Suzanne Mubarak's memoirs

I would approach this story with caution – after all it was published in the trashy Rose al-Youssef – but I'd like to confirm some of these tidbits:

In “Egypt’s First Lady: 30 Years on the Throne of Egypt,” to be published this year, Mubarak says that the United States gave her and her family asylum. A special envoy from the United States, she wrote, arrived in Cairo in early February 2011 with all the documents required to have in order to leave Egypt, but her husband refused to leave.

Saudi Arabia, the UAE, Bahrain, and Kuwait gave the Mubarak family the same offer. However, the author adds, all those asylum documents were taken from the family in the Red Sea city of Sharm al-Sheikh on February 11, 2011, the day the president stepped down.

In the memoirs, Mubarak recounts how she had a nervous breakdown when she knew she was to be arrested, which drove her to try to commit suicide through overdosing on sleeping pills.

She was later rescued and her husband conacted several countries and begged many officials to let her stay with him in the hospital. His wish was granted, provided that she does not leave the hospital.

I like the bit where she says her childhood dream was "to become a flight attendant." After all, she was married to a man whose hope for retirement was to run Egypt Air. And also this nugget:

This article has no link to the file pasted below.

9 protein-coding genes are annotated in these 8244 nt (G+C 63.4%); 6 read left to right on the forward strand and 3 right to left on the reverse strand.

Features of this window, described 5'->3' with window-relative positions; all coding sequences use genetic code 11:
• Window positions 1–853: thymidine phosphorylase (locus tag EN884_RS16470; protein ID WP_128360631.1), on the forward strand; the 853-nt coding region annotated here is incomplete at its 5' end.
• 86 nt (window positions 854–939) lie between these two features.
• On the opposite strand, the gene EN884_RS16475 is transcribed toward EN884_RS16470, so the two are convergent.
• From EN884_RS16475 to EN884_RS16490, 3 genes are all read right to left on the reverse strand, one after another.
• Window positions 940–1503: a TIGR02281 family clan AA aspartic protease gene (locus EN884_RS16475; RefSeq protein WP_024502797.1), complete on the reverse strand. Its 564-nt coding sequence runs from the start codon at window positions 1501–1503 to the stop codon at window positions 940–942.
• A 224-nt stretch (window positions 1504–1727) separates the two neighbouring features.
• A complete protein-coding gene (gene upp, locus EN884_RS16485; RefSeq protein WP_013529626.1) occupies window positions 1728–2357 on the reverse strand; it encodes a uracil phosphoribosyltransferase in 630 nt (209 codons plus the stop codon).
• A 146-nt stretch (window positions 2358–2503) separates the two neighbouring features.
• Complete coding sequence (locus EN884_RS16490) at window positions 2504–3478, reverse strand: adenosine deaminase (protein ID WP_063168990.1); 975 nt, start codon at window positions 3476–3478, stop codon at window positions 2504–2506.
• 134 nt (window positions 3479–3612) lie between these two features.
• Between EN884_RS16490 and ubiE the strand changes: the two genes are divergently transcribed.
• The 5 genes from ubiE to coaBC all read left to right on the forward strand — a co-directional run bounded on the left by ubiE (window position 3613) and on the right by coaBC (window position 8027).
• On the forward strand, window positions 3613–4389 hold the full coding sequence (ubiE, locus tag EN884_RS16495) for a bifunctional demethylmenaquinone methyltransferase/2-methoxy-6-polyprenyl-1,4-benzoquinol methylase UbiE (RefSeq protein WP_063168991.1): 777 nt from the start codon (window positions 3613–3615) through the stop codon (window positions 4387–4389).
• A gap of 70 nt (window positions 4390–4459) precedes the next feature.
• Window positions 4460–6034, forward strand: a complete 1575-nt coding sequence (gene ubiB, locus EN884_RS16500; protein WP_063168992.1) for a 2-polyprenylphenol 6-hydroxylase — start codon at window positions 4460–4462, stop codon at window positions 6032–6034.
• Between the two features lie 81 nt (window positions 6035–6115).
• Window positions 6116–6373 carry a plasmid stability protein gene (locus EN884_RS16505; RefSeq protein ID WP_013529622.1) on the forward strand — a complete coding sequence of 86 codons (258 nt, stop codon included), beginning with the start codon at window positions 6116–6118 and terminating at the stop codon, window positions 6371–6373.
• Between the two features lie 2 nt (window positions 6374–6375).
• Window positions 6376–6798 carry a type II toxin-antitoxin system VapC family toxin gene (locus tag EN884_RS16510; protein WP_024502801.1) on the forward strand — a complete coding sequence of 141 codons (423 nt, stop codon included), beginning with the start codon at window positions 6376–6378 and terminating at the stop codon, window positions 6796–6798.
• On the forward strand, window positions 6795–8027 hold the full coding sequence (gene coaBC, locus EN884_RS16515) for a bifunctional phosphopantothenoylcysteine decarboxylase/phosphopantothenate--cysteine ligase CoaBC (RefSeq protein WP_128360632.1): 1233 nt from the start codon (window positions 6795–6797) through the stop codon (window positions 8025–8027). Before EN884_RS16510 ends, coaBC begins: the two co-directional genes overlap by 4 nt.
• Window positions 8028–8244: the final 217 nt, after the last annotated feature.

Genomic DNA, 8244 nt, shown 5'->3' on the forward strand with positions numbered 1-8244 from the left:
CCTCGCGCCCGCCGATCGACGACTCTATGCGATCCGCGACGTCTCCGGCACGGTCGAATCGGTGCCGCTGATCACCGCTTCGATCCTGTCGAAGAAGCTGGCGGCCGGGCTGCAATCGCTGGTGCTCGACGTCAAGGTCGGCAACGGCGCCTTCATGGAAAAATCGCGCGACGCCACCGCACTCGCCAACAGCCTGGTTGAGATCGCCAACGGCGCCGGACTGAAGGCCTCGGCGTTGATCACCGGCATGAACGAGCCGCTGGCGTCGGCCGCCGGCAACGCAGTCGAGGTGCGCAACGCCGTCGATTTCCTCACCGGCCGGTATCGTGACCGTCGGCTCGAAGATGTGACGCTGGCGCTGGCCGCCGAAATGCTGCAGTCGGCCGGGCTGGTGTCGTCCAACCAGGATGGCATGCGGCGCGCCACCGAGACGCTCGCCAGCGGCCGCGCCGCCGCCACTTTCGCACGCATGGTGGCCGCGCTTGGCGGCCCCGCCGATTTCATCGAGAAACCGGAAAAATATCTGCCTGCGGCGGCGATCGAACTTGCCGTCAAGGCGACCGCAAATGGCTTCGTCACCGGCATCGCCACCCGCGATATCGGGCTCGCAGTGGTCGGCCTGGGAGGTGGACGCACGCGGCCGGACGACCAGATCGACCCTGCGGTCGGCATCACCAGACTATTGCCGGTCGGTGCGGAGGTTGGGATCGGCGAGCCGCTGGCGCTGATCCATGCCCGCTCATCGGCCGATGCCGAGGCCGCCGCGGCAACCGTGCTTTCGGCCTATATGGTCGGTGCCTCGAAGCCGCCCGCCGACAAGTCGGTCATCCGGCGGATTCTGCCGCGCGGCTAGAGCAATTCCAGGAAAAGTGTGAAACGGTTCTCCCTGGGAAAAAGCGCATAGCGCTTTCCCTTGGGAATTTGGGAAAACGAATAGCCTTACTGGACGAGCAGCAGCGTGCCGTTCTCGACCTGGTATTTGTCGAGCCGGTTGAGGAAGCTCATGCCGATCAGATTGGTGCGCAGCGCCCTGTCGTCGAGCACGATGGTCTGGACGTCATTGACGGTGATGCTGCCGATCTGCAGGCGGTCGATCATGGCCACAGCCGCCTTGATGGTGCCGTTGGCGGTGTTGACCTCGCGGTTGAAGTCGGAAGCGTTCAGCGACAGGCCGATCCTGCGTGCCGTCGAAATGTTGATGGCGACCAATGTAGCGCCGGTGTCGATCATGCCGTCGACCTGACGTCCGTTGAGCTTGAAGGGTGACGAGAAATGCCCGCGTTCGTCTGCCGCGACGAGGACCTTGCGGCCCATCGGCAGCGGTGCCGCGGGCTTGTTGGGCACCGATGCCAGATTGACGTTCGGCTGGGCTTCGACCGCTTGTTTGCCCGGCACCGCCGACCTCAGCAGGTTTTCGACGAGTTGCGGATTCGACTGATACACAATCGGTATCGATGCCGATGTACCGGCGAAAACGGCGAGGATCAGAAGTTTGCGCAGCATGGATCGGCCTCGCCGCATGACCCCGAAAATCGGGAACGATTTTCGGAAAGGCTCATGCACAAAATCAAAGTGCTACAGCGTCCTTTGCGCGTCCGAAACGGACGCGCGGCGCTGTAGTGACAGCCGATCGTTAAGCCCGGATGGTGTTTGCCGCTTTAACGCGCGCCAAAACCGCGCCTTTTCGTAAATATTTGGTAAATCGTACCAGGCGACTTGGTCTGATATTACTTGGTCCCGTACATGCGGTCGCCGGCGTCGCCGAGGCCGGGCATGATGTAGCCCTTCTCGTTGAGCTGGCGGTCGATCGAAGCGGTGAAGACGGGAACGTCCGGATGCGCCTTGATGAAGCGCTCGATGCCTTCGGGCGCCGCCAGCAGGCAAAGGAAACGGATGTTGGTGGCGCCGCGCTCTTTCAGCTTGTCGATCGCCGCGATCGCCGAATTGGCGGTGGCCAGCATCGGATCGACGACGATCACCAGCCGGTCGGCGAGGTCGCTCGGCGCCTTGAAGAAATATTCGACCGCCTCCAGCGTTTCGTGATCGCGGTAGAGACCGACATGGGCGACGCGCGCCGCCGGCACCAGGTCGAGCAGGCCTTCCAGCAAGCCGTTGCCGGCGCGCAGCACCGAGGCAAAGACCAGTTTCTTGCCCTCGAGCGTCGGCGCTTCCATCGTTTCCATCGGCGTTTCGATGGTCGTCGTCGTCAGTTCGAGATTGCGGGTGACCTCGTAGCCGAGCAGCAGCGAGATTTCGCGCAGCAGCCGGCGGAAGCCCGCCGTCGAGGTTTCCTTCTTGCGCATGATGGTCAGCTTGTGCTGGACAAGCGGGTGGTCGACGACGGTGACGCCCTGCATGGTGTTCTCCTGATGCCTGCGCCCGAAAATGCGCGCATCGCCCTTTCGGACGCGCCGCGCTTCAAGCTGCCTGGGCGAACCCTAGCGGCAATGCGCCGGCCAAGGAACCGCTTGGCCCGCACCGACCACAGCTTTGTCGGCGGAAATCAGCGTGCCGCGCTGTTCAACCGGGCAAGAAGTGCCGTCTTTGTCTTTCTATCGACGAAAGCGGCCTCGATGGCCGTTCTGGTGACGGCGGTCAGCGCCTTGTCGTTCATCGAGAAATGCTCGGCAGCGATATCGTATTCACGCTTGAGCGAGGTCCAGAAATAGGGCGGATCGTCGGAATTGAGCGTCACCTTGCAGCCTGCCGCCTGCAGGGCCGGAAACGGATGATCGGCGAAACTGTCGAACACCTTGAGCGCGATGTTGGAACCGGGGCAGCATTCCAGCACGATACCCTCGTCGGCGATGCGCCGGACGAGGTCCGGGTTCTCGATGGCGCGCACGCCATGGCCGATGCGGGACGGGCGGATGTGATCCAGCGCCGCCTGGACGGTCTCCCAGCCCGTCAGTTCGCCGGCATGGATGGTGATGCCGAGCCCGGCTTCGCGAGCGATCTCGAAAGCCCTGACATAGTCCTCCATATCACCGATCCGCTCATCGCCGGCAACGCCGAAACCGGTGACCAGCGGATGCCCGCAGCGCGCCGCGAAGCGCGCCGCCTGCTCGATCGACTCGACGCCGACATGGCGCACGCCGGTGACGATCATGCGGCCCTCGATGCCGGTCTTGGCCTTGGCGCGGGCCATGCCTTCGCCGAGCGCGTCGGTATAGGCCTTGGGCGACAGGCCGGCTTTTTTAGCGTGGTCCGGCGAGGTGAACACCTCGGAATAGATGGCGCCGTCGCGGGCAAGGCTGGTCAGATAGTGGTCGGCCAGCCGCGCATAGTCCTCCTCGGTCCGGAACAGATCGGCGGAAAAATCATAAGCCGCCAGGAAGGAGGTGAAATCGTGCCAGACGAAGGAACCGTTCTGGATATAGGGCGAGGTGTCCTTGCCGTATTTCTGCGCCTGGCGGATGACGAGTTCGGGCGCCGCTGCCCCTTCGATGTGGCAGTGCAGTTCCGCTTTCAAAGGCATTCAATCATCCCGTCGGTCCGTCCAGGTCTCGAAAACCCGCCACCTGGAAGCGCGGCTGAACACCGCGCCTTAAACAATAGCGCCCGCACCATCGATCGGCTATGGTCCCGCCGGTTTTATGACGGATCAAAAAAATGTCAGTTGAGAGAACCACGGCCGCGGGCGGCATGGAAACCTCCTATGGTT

Among the secrets Mubarak reveals in her memoirs is that her husband did not think that he would be able to leave the palace and was almost certain that he would be assassinated. That is why he asked the Presidential Guard not to leave him alone for one minute and even used to let them accompany him to the bathroom.

Update: Reader "S" writes in with a reminder – "AUC Press was on the verge of publishing her memoirs in time for the 2011 Cairo Book Fair and was copy editing them just as the January protests started... "

The Sinai floods

Sinai floods

Over the last two weeks severe floods killed several people in Sinai. Lina Attallah of al-Masri al-Youm has a slideshow up on Flickr of the damage. The paper also has a story that refugees from the floods were moved ahead of a visit by Suzanne Mubarak:

Victims of the torrential flooding that inundated the city of Arish two weeks ago in the northern Sinai Peninsula were forced by police to evacuate their makeshift tents during a visit Sunday by First Lady Suzanne Mubarak.

The media, meanwhile, was barred from covering the visit, while the road from the airport to municipality headquarters--where Mrs. Mubarak met with the governor of North Sinai--was closed completely.

"They left us here with no food or water," said Raqia, who lost her home to the recent floods.  "And now they want to move us out."